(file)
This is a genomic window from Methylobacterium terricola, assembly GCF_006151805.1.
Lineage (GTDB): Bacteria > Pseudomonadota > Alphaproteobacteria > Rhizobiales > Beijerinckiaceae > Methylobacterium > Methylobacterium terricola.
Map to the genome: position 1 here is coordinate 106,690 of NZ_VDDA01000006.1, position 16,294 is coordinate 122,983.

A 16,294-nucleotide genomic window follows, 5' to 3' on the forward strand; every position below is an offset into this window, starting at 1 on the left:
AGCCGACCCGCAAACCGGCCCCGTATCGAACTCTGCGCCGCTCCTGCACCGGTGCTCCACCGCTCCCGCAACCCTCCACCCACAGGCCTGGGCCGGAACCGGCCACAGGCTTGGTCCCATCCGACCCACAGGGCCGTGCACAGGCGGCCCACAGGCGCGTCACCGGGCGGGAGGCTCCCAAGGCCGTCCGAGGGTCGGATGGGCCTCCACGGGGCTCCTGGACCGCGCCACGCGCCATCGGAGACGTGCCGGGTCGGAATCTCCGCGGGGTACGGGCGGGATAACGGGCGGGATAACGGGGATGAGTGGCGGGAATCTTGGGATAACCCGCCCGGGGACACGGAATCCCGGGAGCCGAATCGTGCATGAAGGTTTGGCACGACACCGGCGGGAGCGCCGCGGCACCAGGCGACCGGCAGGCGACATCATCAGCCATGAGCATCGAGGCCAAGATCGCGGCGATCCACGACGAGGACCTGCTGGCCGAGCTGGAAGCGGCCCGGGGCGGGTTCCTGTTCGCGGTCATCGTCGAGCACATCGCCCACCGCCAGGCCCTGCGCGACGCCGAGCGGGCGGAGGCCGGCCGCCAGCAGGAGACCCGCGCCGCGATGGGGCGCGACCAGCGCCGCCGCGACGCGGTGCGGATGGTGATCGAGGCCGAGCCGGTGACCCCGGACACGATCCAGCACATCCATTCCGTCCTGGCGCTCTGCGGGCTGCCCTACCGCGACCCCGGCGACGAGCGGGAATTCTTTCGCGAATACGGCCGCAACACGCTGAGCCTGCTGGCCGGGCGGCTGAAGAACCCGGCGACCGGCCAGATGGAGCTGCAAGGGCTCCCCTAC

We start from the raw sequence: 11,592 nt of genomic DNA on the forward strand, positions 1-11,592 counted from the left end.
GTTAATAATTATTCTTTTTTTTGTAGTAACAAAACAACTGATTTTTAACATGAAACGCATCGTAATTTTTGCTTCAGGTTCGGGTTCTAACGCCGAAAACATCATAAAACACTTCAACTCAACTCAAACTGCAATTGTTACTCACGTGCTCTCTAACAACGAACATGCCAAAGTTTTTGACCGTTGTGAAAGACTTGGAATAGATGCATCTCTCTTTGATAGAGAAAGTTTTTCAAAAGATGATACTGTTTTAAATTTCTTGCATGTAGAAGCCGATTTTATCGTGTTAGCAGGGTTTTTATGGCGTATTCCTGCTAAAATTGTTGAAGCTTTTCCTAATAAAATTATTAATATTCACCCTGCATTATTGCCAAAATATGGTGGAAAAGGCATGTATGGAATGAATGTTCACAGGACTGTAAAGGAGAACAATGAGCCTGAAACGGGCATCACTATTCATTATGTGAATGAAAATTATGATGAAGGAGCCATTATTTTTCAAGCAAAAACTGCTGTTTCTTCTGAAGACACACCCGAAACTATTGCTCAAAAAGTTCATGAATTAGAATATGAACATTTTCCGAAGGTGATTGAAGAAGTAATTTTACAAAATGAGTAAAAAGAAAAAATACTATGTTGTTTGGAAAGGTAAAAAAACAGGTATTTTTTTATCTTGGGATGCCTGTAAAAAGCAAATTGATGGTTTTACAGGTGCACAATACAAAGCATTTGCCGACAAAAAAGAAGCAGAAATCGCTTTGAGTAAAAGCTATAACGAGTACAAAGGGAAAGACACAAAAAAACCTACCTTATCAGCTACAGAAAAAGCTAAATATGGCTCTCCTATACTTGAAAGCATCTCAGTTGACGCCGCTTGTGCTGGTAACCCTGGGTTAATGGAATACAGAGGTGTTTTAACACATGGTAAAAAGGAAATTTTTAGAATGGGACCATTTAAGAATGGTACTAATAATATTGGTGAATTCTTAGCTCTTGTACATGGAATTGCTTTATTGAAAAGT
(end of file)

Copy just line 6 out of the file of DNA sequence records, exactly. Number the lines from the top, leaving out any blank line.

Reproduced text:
We start from the raw sequence: 11,592 nt of genomic DNA on the forward strand, positions 1-11,592 counted from the left end.